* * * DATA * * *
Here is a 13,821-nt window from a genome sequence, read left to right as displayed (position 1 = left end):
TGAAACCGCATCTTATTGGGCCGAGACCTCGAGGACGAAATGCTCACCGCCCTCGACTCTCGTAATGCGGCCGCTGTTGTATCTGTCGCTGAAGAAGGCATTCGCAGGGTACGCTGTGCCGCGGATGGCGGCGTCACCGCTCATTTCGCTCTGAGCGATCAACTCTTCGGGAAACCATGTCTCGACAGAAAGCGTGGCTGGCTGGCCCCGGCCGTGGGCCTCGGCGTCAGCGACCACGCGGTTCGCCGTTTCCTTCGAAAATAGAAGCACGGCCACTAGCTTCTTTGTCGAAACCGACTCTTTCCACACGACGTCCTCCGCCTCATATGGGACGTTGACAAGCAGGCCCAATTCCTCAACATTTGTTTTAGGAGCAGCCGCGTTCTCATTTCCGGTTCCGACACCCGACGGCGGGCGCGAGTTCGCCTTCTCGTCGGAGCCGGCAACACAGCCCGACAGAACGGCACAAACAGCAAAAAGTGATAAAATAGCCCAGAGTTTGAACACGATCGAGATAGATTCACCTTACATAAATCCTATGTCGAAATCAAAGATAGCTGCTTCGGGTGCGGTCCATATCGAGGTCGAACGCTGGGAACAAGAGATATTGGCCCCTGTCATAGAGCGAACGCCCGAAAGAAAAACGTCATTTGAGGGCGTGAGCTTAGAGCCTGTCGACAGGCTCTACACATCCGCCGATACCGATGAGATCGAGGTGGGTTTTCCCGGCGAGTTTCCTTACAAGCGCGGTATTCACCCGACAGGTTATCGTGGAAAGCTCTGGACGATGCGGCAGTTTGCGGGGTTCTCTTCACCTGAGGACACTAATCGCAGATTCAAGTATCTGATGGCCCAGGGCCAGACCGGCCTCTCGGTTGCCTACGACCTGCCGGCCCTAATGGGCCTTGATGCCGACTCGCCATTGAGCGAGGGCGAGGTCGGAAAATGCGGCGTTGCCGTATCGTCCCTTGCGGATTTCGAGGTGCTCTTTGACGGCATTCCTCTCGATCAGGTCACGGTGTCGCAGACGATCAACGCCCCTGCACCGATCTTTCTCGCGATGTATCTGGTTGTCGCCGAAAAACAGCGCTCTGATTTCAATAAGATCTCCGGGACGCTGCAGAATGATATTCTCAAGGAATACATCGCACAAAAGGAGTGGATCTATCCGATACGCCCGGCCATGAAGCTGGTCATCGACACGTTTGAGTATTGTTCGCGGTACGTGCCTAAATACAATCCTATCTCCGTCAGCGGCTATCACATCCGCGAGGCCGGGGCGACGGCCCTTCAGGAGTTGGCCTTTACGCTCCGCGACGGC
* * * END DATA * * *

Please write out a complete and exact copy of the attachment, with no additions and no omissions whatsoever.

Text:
Here is a 13,821-nt window from a genome sequence, read left to right as displayed (position 1 = left end):
TGAAACCGCATCTTATTGGGCCGAGACCTCGAGGACGAAATGCTCACCGCCCTCGACTCTCGTAATGCGGCCGCTGTTGTATCTGTCGCTGAAGAAGGCATTCGCAGGGTACGCTGTGCCGCGGATGGCGGCGTCACCGCTCATTTCGCTCTGAGCGATCAACTCTTCGGGAAACCATGTCTCGACAGAAAGCGTGGCTGGCTGGCCCCGGCCGTGGGCCTCGGCGTCAGCGACCACGCGGTTCGCCGTTTCCTTCGAAAATAGAAGCACGGCCACTAGCTTCTTTGTCGAAACCGACTCTTTCCACACGACGTCCTCCGCCTCATATGGGACGTTGACAAGCAGGCCCAATTCCTCAACATTTGTTTTAGGAGCAGCCGCGTTCTCATTTCCGGTTCCGACACCCGACGGCGGGCGCGAGTTCGCCTTCTCGTCGGAGCCGGCAACACAGCCCGACAGAACGGCACAAACAGCAAAAAGTGATAAAATAGCCCAGAGTTTGAACACGATCGAGATAGATTCACCTTACATAAATCCTATGTCGAAATCAAAGATAGCTGCTTCGGGTGCGGTCCATATCGAGGTCGAACGCTGGGAACAAGAGATATTGGCCCCTGTCATAGAGCGAACGCCCGAAAGAAAAACGTCATTTGAGGGCGTGAGCTTAGAGCCTGTCGACAGGCTCTACACATCCGCCGATACCGATGAGATCGAGGTGGGTTTTCCCGGCGAGTTTCCTTACAAGCGCGGTATTCACCCGACAGGTTATCGTGGAAAGCTCTGGACGATGCGGCAGTTTGCGGGGTTCTCTTCACCTGAGGACACTAATCGCAGATTCAAGTATCTGATGGCCCAGGGCCAGACCGGCCTCTCGGTTGCCTACGACCTGCCGGCCCTAATGGGCCTTGATGCCGACTCGCCATTGAGCGAGGGCGAGGTCGGAAAATGCGGCGTTGCCGTATCGTCCCTTGCGGATTTCGAGGTGCTCTTTGACGGCATTCCTCTCGATCAGGTCACGGTGTCGCAGACGATCAACGCCCCTGCACCGATCTTTCTCGCGATGTATCTGGTTGTCGCCGAAAAACAGCGCTCTGATTTCAATAAGATCTCCGGGACGCTGCAGAATGATATTCTCAAGGAATACATCGCACAAAAGGAGTGGATCTATCCGATACGCCCGGCCATGAAGCTGGTCATCGACACGTTTGAGTATTGTTCGCGGTACGTGCCTAAATACAATCCTATCTCCGTCAGCGGCTATCACATCCGCGAGGCCGGGGCGACGGCCCTTCAGGAGTTGGCCTTTACGCTCCGCGACGGC